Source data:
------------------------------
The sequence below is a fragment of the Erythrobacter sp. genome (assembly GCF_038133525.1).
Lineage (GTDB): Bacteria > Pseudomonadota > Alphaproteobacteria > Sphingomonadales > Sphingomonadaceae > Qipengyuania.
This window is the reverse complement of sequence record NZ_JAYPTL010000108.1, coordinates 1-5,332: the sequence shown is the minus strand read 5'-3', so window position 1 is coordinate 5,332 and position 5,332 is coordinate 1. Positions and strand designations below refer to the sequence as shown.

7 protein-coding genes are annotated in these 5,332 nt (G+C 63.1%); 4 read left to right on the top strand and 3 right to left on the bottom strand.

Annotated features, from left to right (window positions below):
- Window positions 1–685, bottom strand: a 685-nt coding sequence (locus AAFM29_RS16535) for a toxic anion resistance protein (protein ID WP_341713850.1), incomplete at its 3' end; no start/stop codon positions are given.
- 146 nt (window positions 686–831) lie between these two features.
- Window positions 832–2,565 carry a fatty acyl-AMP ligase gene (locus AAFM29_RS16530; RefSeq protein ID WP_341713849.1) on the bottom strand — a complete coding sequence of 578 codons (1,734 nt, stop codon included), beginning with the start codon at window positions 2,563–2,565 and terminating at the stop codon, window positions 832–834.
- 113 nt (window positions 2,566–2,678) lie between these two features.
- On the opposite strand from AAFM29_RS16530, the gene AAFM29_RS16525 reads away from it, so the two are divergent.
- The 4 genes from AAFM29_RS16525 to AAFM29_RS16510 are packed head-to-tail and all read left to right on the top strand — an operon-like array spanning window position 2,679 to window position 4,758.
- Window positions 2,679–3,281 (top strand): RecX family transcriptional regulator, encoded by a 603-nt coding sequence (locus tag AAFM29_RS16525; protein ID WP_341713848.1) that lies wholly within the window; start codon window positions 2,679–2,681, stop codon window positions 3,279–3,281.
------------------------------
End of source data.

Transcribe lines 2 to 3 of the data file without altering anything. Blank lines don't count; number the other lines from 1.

Lineage (GTDB): Bacteria > Pseudomonadota > Alphaproteobacteria > Sphingomonadales > Sphingomonadaceae > Qipengyuania.
This window is the reverse complement of sequence record NZ_JAYPTL010000108.1, coordinates 1-5,332: the sequence shown is the minus strand read 5'-3', so window position 1 is coordinate 5,332 and position 5,332 is coordinate 1. Positions and strand designations below refer to the sequence as shown.